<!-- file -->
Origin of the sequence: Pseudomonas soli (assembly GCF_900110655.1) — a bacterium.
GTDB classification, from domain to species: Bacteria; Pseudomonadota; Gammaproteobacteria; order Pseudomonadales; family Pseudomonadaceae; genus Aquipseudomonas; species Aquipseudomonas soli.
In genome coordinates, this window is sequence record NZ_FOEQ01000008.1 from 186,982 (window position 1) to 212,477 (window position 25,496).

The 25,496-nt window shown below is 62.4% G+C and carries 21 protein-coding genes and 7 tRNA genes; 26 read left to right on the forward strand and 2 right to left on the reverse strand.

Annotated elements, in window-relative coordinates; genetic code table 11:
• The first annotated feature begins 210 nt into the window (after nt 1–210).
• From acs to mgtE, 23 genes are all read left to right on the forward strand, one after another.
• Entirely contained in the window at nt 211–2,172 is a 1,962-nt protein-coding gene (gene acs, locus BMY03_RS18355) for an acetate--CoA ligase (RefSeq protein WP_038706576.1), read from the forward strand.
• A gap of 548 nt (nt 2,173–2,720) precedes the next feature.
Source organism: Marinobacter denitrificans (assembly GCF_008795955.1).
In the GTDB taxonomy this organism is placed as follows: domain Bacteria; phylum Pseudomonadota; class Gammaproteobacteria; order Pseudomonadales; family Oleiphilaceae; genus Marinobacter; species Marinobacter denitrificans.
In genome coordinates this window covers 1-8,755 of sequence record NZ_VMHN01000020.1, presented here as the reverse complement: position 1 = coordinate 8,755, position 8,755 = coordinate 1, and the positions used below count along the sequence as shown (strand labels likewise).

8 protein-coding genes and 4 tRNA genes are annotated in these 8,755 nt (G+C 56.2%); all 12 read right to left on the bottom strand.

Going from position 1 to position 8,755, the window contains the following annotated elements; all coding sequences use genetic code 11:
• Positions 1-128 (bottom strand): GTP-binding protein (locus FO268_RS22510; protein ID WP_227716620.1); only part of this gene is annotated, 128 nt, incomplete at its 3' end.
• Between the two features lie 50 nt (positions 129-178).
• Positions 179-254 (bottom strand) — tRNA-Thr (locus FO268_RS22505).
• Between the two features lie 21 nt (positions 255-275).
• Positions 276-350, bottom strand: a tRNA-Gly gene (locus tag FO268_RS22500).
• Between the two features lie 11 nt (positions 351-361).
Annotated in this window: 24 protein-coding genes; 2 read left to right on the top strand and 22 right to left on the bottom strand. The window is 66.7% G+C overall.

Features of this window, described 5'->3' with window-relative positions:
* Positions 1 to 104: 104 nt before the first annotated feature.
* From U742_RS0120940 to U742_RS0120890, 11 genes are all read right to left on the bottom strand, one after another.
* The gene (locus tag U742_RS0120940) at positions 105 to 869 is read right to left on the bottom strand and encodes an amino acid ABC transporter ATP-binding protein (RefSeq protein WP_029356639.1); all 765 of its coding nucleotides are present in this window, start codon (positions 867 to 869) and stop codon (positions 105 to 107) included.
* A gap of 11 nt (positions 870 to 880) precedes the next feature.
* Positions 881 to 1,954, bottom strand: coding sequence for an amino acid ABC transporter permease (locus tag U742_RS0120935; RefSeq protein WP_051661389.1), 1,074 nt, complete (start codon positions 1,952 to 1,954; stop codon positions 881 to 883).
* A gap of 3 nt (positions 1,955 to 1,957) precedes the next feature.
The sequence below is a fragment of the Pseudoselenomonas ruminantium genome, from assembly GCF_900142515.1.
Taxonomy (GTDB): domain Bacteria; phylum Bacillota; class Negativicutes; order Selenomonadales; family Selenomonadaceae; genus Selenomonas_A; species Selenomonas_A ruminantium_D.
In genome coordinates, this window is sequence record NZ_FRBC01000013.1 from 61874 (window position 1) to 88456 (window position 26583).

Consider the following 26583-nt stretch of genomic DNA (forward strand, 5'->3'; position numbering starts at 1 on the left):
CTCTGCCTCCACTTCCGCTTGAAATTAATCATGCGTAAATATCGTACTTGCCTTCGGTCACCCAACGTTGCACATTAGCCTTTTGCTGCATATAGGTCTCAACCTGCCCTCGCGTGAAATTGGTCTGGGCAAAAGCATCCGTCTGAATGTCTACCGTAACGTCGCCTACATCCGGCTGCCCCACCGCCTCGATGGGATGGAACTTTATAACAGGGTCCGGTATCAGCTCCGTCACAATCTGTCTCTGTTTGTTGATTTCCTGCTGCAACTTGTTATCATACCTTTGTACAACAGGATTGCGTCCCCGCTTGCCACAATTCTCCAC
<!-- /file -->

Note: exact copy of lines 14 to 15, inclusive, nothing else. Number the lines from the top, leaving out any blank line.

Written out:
Going from position 1 to position 8,755, the window contains the following annotated elements; all coding sequences use genetic code 11:
• Positions 1-128 (bottom strand): GTP-binding protein (locus FO268_RS22510; protein ID WP_227716620.1); only part of this gene is annotated, 128 nt, incomplete at its 3' end.